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Haneef probe will boost national security: Australian government PDF Print E-mail
© Neena Bhandari, Indo Asian News Service

Sydney, Feb 24 (IANS) Indian doctor Muhammad Haneef's saga is continuing to divide Australian politics with the new Labour government keen on a full judicial inquiry into the embarrassing faux pas committed in the medic's failed terror case and the now opposition coalition arguing against it.

Keeping to his pre-election promise, Prime Minister Kevin Rudd has assured a judicial inquiry to probe the handling of the failed terrorism case against the former Gold Coast registrar by the Australian Federal Police (AFP), the Commonwealth Director of Public Prosecutions and the previous John Howard-led coalition government.

The government says a full judicial inquiry into the Haneef affair will help improve Australia's national security.

But Opposition Justice Spokesperson Christopher Pyne Sunday told Channel Ten that such an inquiry would expose sensitive information into public domain.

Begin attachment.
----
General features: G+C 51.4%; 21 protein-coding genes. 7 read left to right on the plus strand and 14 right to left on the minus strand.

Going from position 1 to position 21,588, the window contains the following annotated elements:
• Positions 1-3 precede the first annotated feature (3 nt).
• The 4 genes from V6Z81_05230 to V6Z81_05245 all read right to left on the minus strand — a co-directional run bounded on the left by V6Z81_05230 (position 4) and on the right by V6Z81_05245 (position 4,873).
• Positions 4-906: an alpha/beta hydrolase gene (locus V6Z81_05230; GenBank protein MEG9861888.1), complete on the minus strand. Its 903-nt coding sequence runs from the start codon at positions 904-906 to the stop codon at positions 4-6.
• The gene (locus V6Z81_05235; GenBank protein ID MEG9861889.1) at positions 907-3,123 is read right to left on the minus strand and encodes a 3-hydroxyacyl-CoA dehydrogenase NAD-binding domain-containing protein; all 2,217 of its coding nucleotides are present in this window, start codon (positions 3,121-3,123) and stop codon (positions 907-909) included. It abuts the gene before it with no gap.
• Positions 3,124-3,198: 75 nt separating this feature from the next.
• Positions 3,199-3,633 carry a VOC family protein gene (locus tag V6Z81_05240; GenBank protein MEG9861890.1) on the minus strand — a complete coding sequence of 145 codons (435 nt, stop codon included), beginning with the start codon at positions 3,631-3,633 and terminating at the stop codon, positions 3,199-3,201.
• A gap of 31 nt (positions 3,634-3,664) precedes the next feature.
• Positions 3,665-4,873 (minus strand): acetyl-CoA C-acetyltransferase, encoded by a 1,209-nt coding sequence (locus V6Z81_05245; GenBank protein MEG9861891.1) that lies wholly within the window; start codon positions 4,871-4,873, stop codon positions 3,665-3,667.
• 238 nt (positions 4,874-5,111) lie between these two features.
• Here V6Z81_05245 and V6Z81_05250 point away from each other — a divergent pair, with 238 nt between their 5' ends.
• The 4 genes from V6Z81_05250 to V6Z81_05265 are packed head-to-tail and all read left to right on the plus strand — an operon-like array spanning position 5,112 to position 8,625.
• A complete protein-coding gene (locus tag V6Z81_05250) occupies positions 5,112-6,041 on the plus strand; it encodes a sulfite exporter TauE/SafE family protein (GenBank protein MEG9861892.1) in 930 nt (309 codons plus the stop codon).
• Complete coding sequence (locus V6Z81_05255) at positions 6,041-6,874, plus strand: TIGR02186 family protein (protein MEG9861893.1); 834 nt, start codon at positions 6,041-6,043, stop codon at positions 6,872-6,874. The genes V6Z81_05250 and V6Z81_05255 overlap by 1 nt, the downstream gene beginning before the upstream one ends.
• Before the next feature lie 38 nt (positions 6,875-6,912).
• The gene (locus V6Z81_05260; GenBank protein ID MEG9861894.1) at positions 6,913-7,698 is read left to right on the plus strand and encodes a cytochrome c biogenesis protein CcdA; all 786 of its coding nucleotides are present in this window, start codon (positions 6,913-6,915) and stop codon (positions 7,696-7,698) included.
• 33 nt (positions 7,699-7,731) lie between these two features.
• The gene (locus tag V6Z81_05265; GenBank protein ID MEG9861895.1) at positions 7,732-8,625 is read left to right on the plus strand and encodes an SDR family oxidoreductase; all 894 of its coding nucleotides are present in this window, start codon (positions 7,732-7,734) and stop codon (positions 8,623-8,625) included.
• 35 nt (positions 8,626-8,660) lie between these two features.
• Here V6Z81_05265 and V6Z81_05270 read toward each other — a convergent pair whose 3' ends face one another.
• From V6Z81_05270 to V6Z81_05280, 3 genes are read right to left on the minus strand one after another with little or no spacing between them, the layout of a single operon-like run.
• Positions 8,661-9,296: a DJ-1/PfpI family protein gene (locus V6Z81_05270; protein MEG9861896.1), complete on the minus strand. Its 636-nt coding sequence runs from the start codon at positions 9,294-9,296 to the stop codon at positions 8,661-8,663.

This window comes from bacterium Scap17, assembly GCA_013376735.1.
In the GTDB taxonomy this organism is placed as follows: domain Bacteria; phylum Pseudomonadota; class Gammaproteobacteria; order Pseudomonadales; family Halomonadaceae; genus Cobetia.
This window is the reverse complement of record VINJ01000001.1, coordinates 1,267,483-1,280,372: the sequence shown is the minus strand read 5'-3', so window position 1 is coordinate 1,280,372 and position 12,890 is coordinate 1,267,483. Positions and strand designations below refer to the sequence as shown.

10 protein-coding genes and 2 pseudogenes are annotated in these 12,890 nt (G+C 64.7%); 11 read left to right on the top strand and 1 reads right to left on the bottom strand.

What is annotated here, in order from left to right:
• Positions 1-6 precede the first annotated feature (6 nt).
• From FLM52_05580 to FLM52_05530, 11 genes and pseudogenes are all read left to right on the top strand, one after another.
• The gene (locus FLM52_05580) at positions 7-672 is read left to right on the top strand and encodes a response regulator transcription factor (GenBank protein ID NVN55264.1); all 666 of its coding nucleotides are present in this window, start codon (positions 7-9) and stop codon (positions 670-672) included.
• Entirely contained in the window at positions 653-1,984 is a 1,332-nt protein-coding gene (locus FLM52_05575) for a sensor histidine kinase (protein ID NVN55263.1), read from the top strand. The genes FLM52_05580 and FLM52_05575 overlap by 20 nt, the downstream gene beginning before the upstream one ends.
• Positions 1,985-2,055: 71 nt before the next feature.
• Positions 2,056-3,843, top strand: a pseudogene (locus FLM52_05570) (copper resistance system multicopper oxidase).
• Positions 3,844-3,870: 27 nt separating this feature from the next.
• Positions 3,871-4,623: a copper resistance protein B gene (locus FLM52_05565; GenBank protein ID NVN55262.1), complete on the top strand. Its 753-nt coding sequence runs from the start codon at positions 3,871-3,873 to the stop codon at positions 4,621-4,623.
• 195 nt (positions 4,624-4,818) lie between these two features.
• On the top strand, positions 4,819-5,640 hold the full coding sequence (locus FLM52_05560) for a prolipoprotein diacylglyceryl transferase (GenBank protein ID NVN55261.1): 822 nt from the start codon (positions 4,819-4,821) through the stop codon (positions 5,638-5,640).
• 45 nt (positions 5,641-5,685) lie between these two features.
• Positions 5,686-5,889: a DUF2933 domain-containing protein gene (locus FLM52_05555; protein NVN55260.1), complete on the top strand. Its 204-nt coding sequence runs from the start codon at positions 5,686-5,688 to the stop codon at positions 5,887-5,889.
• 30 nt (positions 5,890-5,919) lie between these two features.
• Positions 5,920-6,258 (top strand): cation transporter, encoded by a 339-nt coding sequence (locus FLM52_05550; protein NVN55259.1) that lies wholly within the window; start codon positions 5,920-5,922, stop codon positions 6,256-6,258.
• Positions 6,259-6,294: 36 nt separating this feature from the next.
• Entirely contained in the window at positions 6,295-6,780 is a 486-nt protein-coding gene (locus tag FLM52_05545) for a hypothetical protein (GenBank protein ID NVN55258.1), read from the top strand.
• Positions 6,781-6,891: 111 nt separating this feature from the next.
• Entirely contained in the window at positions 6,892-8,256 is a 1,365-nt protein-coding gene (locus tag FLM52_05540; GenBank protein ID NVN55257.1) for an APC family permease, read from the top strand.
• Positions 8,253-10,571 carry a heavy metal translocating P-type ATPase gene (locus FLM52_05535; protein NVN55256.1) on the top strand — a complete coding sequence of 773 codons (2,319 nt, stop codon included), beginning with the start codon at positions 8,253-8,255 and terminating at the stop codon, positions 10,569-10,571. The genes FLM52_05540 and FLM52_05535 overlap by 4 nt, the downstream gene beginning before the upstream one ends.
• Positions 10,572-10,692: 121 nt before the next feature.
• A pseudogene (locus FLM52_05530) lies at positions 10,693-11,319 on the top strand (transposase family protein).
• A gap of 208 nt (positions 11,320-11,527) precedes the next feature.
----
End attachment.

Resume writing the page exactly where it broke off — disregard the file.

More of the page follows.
Pyne told Channel Ten, "In the Haneef case, obviously, it didn't go nearly as well as the Australian Federal Police and others would have wanted. But a judicial inquiry into the Haneef case, I think, would be a tremendous overreaction by the new Labour government."

"If there is to be an inquiry it should be conducted by the Australian Law Enforcement Integrity Commission. That was set up for this express purpose," he said.

A spokesman for Attorney-General Robert McClelland told the Australian Associated Press, "The impact on ongoing national security operations is a factor being taken into account in arrangements for the inquiry. Australia's national security will be boosted by learning the lessons of the Haneef case."

Pyne insists the opposition had nothing to fear. Former Immigration Minister Kevin Andrews drew flak after his controversial cancellation of Haneef's work visa last July only hours after a magistrate had granted him bail, keeping him behind bars.

Last December, the full bench of the Federal Court upheld a judge's earlier decision to reinstate Haneef's 457 work visa.

AFP Commissioner Mick Keelty last week told a Senate Estimates Committee hearing that the AFP didn't think there was any need to change its handling of terrorism investigations. AFP has been criticised for its role in the bungled 28-year-old doctor' case.

© Copyright Neena Bhandari. All rights reserved. Republication, copying or using information from any content is expressly prohibited without  the permission of the writer and the news agency through which the article is syndicated.

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